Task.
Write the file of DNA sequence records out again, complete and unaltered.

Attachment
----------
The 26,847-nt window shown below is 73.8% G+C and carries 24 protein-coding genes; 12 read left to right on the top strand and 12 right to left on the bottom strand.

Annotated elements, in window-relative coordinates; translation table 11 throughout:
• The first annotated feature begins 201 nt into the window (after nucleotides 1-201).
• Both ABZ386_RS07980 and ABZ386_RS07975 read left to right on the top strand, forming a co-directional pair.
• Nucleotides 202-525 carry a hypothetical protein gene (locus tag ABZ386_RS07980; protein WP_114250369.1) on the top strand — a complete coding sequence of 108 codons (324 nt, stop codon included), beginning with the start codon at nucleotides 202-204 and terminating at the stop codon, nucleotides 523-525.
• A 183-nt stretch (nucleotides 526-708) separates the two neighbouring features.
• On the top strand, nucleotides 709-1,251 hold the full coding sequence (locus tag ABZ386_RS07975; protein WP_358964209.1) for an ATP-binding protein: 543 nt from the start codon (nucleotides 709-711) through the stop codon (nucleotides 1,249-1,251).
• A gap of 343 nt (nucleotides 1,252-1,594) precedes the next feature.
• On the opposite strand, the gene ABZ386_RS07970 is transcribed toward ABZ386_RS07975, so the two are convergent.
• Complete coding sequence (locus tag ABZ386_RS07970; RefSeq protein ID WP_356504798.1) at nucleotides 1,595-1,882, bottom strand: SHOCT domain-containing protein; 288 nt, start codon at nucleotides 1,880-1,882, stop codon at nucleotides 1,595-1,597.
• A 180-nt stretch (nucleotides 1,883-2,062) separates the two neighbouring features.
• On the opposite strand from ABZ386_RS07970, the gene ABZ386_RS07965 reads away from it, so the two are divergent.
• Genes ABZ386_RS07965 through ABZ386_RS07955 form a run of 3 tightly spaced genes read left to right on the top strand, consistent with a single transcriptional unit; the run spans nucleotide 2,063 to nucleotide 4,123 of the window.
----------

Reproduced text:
The 26,847-nt window shown below is 73.8% G+C and carries 24 protein-coding genes; 12 read left to right on the top strand and 12 right to left on the bottom strand.

Annotated elements, in window-relative coordinates; translation table 11 throughout:
• The first annotated feature begins 201 nt into the window (after nucleotides 1-201).
• Both ABZ386_RS07980 and ABZ386_RS07975 read left to right on the top strand, forming a co-directional pair.
• Nucleotides 202-525 carry a hypothetical protein gene (locus tag ABZ386_RS07980; protein WP_114250369.1) on the top strand — a complete coding sequence of 108 codons (324 nt, stop codon included), beginning with the start codon at nucleotides 202-204 and terminating at the stop codon, nucleotides 523-525.
• A 183-nt stretch (nucleotides 526-708) separates the two neighbouring features.
• On the top strand, nucleotides 709-1,251 hold the full coding sequence (locus tag ABZ386_RS07975; protein WP_358964209.1) for an ATP-binding protein: 543 nt from the start codon (nucleotides 709-711) through the stop codon (nucleotides 1,249-1,251).
• A gap of 343 nt (nucleotides 1,252-1,594) precedes the next feature.
• On the opposite strand, the gene ABZ386_RS07970 is transcribed toward ABZ386_RS07975, so the two are convergent.
• Complete coding sequence (locus tag ABZ386_RS07970; RefSeq protein ID WP_356504798.1) at nucleotides 1,595-1,882, bottom strand: SHOCT domain-containing protein; 288 nt, start codon at nucleotides 1,880-1,882, stop codon at nucleotides 1,595-1,597.
• A 180-nt stretch (nucleotides 1,883-2,062) separates the two neighbouring features.
• On the opposite strand from ABZ386_RS07970, the gene ABZ386_RS07965 reads away from it, so the two are divergent.
• Genes ABZ386_RS07965 through ABZ386_RS07955 form a run of 3 tightly spaced genes read left to right on the top strand, consistent with a single transcriptional unit; the run spans nucleotide 2,063 to nucleotide 4,123 of the window.